This list can evolve and change — the idea is to actively seek out and make progress toward what you want, even if what you want changes. This list, Vanderkam argues, can help you organize your time so that it feels more valuable and you get more out of it. (Because, despite how I spent the last couple of days “Be caught up on Nashville” is NOT on my list of 100 dreams. Oops.)

Vanderkam also encourages readers to figure out their core competencies — what it is they do better than anyone else —  and then ruthlessly focus on those. Cut out the things other people can do better and/or that you hate to focus on your core competencies so you can make progress with those. Refuse or shorten meetings, outsource household tasks that aren’t in your core competencies and focus effort on where you want to (and can) do your best. The discussion around core competencies made me think a lot about the “house wife” trap I’ve put myself in. I do a majority of the day-in, day-out work in our home — meal planning, groceries and prep, majority of the laundry, general life management, etc. I’m having a hard time parsing out the difference between “core competency” and “habitual control freak,” especially when it comes to food preparation and meals. It’s definitely a thought-starter. I also started to think about trying to better define my core competencies at work. I’m pretty successful there, but where should I focus?

In 168 Hours, Laura Vanderkam also talked about intention and parenting, and I appreciated the approach. “The point is to treat your children as privileged clients,” she writes. “You have to think through the time you’re going to spend together because it is valuable.” She warns that if you don’t you can fall into a couple of different traps. The trap I saw we’ve really adopted is becoming a “slave” to the weeknight pattern of dinner, bath and bed.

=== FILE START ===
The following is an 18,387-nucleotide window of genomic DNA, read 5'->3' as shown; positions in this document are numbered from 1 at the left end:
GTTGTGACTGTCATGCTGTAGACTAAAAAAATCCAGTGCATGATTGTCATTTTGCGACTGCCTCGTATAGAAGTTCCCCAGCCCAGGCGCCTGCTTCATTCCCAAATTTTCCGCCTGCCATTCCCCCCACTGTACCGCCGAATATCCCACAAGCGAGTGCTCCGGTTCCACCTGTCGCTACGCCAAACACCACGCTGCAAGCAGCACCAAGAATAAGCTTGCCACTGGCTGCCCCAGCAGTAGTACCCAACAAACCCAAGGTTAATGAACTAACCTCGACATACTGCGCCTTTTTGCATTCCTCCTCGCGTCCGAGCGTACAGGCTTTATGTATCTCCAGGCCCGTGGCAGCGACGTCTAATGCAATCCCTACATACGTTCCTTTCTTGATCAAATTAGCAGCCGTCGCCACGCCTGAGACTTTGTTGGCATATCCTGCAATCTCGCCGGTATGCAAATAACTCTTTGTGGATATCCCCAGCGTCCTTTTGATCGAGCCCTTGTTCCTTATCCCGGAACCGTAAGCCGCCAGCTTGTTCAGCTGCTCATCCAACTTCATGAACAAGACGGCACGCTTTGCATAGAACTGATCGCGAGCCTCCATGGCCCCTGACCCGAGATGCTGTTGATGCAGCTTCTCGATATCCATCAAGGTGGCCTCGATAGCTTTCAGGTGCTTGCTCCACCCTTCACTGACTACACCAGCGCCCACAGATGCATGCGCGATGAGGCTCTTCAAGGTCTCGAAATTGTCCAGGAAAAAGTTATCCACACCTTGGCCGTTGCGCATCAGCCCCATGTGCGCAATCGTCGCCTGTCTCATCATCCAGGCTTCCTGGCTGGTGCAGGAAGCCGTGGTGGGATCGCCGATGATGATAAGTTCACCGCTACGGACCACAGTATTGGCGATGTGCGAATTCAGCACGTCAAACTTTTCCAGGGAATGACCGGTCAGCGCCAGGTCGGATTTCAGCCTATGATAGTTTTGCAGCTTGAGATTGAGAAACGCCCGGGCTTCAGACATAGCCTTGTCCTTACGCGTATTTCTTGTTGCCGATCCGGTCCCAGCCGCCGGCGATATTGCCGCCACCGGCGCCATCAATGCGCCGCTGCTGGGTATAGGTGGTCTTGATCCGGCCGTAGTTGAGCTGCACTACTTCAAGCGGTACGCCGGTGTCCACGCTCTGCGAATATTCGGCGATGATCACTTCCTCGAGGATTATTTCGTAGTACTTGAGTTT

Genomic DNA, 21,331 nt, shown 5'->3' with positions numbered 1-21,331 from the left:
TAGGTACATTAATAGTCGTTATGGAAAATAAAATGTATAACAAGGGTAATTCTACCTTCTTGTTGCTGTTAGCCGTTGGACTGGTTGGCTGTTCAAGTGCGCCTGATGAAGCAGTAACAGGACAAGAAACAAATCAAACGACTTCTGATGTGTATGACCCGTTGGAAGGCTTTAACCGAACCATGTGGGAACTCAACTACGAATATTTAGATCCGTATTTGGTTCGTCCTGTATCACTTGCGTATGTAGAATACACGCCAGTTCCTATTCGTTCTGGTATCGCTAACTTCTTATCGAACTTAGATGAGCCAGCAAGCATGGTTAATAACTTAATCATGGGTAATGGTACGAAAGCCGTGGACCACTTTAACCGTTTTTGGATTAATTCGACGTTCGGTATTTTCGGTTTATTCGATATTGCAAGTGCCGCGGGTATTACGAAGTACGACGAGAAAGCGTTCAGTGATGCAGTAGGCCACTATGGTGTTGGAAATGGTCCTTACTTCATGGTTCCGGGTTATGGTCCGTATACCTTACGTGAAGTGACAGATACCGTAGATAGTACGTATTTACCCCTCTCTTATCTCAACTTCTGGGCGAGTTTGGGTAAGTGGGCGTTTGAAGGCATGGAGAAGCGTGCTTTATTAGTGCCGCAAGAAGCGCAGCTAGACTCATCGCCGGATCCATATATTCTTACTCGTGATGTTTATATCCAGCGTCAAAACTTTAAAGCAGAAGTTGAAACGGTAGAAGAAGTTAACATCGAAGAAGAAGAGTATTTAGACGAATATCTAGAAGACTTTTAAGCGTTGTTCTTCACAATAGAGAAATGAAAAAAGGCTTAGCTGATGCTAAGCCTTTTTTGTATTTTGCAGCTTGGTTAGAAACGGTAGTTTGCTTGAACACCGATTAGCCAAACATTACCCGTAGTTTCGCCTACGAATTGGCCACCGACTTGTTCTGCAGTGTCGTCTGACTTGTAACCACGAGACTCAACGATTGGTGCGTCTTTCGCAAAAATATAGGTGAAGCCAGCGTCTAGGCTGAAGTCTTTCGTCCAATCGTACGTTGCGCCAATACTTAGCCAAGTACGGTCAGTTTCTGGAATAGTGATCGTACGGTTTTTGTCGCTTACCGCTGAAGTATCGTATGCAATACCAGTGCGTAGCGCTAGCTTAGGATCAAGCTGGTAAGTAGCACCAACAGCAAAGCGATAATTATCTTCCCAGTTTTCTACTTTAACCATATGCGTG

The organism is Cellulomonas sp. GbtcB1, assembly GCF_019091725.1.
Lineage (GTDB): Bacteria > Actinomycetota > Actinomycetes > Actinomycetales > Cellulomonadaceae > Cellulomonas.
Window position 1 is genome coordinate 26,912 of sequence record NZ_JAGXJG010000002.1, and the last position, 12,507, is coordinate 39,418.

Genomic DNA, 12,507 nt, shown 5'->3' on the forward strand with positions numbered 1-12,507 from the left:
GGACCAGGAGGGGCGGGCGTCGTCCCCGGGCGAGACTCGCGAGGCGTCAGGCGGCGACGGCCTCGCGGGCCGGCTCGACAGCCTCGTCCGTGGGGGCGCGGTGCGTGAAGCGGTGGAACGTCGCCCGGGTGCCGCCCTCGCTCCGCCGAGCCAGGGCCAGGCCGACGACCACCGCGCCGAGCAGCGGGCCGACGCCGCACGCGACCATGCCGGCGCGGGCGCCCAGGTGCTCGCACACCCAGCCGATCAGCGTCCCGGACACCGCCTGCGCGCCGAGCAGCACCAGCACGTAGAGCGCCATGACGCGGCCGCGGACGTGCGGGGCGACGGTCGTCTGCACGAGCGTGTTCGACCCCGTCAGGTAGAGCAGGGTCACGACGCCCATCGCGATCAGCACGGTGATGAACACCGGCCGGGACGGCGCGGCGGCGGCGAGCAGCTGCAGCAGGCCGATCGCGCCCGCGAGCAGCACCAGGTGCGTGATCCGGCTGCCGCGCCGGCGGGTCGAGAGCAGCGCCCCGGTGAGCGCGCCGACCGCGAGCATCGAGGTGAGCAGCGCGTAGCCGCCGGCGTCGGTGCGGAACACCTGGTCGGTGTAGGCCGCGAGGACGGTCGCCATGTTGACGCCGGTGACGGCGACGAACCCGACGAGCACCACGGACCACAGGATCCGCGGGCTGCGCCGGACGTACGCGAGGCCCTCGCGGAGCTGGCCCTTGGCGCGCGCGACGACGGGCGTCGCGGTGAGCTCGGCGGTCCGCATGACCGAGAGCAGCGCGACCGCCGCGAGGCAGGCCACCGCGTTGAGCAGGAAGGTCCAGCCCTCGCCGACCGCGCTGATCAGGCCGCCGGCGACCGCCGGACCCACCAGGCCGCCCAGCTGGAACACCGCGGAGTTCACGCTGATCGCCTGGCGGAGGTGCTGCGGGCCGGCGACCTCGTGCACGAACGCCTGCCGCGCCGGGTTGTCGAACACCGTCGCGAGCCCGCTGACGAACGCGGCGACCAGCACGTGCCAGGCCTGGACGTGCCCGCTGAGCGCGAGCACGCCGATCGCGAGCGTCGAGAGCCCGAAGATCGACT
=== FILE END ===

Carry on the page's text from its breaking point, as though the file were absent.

I have to admit — as nice and comforting as routines can be, sometimes I want to poke my eyes out when I’m trying to come up with a fast, feasible dinner for the three of us. And as much as I LOVE snuggling with Boopsie, the thought of reading Richard Scarry’s Best Word Book Ever one more time makes me want to scream. Vanderkam’s suggestion is to consciously shake things up sometimes, arguing that the occasional fast-food meal won’t kill anyone, and that the adventures, activity and good memories that can result from doing different things are overwhelmingly positive.

Bowl of cereal with berries

Cereal. It’s what’s for dinner.

This is one concept I have tried to really grab onto. Tonight, about to explode from stress and overwhelm, I threw Boopsie in the stroller and we went on a “family walk” with Daddy-o after dinner. Sure, it messed with her bed time a little, but she got to pet a dog (her favorite), see some bunnies, and we all got some fresh air and exercise. More importantly, we did something with 30 minutes between dinner and bath besides sort the mail and pick up toys. Dee-light-ful. Another time, when Daddy-o was out of town, I grabbed Boopsie from day care and made a mad dash to the Minnesota Children’s Museum, saving myself (by virtue of time) from the age-old question about what to make for dinner. That night we had cereal and fruit.

I recommend 168 Hours for anyone trying to find more time in their lives, or even those just trying to organize their thoughts around what they want. It’s non-threatening and accessible. I’ve been pushing Daddy-o to think about what’s on his “List of 100 Dreams” so we see where there’s alignment and get after shared dreams, or at least help each other start reaching some individual ones, big or small.

What do you think? What are your biggest time-management challenges? What routines are sucking you dry these days? What’s on your list of 100 dreams? (Don’t worry, I won’t hold you to anything and it’s fun to think about!)

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Filed under books, drudgery, First-World Problems